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Preview: Promise Pegasus R4 (SSD Version)

Nine External Thunderbolt Storage Devices, Rounded Up
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Promise plans to release an SSD-based version of the R4, but has not yet decided on a specific drive model to use yet. We are told that Intel's 240 GB SSD 520 is a strong contender due to the company’s stellar reputation for reliability and the zippy performance delivered by SandForce's second-generation controller.

Promise does not anticipate selling an SSD-based R6, stating the added cost of six SSDs would would push the price of the R6 beyond what the market will bear. We don't have an estimate for what the R4 with solid-state storage will cost, either, so we were forced to create our own estimate. Using the current 4 TB R4 as a baseline, we assume the 1 TB Hitachi 7K1000.D Deskstar hard drives are about $100 each, with the chassis and components totaling about $750. A single 240 GB Intel SSD 520 runs just north of $300, so a four-SSD variant of the current R4 could conceivably weigh in under $2000.

What this quad-SSD R4 variant might offer will depend on what you compare it to. Next to the R6, its benefits are likely to be limited. In theory, sequential performance should speed up by 5-10% (50-100 MB/s), while random I/O improves by an order of magnitude. Achieving better random throughput is important for certain applications that a hard drive-based solution simply cannot address. However, LaCie's Little Big Disk is more effective with its two SSD 320s than Promise's R4 armed with four SSD 520s when it comes to random performance.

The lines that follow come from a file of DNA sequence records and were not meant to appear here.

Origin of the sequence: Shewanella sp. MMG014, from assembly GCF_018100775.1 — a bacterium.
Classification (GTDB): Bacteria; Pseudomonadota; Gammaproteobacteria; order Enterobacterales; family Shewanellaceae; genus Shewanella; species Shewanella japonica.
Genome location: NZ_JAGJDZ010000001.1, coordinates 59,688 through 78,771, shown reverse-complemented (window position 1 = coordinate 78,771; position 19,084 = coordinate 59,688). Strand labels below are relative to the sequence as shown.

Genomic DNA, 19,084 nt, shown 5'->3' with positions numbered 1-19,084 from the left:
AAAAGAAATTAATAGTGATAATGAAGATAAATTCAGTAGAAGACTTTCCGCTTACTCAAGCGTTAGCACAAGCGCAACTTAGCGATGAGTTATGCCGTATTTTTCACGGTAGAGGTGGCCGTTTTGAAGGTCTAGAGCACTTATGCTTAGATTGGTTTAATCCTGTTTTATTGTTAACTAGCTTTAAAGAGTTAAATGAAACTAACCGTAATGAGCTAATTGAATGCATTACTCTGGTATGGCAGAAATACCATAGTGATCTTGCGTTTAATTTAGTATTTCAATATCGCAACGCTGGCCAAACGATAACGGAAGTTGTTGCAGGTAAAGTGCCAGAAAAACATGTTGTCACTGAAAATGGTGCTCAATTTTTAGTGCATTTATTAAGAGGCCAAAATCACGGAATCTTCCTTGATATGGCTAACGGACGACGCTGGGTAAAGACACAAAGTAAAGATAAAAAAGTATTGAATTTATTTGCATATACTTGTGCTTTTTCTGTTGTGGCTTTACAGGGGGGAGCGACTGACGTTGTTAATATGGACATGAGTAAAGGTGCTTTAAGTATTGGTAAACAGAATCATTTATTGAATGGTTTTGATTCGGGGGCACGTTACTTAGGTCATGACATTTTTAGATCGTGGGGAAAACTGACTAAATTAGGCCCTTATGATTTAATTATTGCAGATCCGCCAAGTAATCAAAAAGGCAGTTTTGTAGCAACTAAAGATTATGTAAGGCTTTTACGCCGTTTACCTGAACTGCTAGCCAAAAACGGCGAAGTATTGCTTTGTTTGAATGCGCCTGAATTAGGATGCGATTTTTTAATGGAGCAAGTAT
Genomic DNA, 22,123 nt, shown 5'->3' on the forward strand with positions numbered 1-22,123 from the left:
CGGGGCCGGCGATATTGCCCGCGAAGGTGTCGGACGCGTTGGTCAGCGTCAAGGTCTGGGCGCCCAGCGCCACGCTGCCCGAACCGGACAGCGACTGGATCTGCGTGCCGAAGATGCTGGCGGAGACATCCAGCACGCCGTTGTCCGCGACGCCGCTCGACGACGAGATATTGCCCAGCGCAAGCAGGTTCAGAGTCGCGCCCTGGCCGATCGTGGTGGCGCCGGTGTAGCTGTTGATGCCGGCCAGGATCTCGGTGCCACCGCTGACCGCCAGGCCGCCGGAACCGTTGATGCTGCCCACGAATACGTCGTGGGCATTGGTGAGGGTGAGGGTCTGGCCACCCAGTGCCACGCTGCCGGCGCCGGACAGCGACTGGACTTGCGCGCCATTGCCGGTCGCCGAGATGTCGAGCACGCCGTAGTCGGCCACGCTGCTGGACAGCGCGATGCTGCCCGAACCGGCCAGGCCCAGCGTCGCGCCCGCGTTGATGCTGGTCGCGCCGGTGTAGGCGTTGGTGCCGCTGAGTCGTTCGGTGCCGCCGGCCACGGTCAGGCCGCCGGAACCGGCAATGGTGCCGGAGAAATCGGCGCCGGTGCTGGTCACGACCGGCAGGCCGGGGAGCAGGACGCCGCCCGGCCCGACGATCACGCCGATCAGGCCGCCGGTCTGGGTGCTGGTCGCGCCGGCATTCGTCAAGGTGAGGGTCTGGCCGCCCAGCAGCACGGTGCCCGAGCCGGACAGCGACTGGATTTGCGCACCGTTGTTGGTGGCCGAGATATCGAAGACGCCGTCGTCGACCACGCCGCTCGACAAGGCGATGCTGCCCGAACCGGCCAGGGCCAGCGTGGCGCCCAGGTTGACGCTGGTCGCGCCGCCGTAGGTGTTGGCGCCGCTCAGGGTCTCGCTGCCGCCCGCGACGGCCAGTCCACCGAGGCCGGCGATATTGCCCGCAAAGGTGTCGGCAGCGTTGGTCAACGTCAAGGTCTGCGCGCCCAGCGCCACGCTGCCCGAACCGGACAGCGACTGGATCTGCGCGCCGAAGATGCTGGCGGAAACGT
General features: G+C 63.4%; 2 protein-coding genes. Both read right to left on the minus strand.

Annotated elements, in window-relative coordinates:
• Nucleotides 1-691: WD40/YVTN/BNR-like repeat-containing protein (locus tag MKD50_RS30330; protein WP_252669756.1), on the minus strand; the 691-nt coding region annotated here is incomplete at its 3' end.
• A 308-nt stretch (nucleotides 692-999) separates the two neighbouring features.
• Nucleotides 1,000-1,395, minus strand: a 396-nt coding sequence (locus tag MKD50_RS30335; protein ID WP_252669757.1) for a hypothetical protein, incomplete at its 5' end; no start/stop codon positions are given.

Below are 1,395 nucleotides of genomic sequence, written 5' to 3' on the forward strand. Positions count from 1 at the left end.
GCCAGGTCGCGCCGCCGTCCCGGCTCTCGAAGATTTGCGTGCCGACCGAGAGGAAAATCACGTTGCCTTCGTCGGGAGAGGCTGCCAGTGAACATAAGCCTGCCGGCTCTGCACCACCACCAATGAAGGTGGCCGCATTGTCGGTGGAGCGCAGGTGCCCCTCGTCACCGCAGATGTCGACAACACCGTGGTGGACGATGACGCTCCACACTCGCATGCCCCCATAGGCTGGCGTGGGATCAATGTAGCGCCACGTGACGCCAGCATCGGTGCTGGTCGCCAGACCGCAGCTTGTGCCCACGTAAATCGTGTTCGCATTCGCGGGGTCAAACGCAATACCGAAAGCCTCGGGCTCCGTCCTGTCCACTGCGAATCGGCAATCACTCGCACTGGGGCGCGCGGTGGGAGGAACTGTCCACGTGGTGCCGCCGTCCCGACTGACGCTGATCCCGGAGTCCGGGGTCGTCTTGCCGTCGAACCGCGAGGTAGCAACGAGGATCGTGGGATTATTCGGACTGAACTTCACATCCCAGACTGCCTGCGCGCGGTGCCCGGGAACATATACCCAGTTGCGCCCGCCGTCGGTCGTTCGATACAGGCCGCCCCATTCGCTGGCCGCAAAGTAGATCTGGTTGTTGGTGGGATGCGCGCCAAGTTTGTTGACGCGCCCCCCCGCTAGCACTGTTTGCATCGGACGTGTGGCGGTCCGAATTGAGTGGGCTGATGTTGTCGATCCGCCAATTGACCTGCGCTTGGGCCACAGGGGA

The SSD-based R4's throughput matches what you can achieve using a hard drive-based R6. However, that performance gain costs lots of capacity. Even sporting 240 GB drives, the R4 tops out under 1 TB of space. That's nowhere near enough room for data-dense multimedia applications that chew up multiple terabytes.

Perhaps the characteristics of solid-state storage make this particular R4 more attractive, though. If you have production equipment operating in a vehicle, for example, or are constantly moving drives from one place to another, SSDs prove far more resilient against physical shock. They also run a lot cooler and use a lot less power.

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